To be competitive in the legal services marketplace, you must properly price those services based upon both your demographic area and the practice area.
Don’t throw in the towel yet: seven points for a struggling solo to consider
By the end of your first or second year, you may be struggling financially, you may be saddled with clients who don’t pay, you may have an unproductive assistant you’re reluctant to fire, and you may be feeling like a failure because you haven’t been able to make your firm work. At what point do you cut your losses and give up?
More Secrets of the Business of Law
CBA PracticeLink has teamed up with LawBiz.com to offer our readers a series of excerpts from Ed Poll's must-read book, More Secrets of the Business of Law:
The Complex Conundrum of Cash and Lawyer Compensation
If your revenues from a given client are less than the costs to service that client in lawyer and staff compensation, your law firm is like an athlete exercising in hot weather. Lawyers often see only the intake—the cash “hydration” of revenue—and do not realize the dehydration that dissipates cash faster than the money comes in.
Is Flat Fee Billing a Viable Alternative?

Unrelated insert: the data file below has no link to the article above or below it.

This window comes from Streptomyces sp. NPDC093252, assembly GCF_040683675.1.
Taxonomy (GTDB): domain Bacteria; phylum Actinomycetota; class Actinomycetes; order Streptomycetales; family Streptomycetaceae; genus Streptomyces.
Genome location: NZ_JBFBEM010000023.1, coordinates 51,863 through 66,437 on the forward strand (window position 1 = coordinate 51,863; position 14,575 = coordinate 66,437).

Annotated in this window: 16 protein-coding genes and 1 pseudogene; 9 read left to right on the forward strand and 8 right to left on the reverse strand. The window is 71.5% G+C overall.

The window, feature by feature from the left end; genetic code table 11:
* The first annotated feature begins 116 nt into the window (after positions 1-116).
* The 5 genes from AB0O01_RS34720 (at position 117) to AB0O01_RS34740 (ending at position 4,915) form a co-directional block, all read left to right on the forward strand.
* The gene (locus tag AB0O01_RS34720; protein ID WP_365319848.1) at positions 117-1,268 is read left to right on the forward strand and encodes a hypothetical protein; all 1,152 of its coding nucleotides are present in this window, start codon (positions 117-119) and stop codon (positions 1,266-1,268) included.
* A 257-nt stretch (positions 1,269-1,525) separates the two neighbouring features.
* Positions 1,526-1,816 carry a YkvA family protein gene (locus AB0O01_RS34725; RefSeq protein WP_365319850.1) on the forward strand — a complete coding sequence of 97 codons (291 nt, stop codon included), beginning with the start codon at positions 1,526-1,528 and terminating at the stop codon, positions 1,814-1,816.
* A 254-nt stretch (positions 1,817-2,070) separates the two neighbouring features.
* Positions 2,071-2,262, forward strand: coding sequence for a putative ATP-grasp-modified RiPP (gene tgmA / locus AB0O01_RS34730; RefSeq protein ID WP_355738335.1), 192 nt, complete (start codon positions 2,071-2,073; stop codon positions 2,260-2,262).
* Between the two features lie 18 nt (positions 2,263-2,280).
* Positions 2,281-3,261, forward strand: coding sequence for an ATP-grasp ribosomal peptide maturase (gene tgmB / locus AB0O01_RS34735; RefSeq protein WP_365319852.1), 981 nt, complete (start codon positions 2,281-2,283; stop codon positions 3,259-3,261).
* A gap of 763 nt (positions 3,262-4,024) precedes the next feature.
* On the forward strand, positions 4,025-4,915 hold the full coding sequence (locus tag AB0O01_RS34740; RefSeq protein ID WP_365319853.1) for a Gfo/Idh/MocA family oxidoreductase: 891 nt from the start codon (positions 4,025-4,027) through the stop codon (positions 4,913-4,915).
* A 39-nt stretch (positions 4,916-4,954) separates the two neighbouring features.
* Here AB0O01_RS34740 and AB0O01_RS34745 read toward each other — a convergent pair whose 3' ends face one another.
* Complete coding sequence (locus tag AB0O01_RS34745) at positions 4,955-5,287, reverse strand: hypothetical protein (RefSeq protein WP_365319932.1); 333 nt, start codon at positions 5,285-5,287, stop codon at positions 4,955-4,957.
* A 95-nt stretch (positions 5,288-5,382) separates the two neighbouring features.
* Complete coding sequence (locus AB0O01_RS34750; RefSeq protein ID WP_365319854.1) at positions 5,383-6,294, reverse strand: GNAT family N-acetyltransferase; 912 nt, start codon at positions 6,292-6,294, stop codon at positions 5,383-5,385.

Rather than setting price by a standard unit or result, alternative billing options focus on actions taken to benefit the client, beyond the time of how that value is applied. One of the simplest such options, and one that has increasingly received a great deal of attention in Canada, is billing for legal services at a flat rate.
Not If, But When: Prepare a Disaster Recovery Plan Today
There are two types of law firms: those that have experienced a disaster, and those that will. Protect yourself with these steps and checklists for developing and implementing a disaster recovery plan for your firm.
Is Your Overhead Too High? The Factors Involved in Reducing Law Firm Overhead Costs
All law firms, large and small, have one thing in common: a finite limit to discretionary spending. Overhead can, with some creativity, be reduced if necessary—there should be no such thing as a fixed cost. Spending for such items as leases and staffing is important but can be modified when necessary.
How to Get Paid
These columns address a variety of issues—structuring an engagement letter, raising your fees, working with your banker on cash flow management—all of which have the same basic theme: helping you get paid.
How to Benchmark Your Law Firm’s Financial Performance
Financial benchmarks can help uncover operating deficiencies in a law firm and provide fact-based information to gain consensus among your colleagues. Most importantly, benchmarking enables you to measure progress toward achieving the firm's goals and strategies.
Developing Alternatives to the Billable Hour
Choosing the right alternative is ultimately a business matter for both the firm and the client. There is no universal best billing alternative. Client preferences and each firm's operations differ, and each project or case has a multitude of factors that could accommodate these billing options.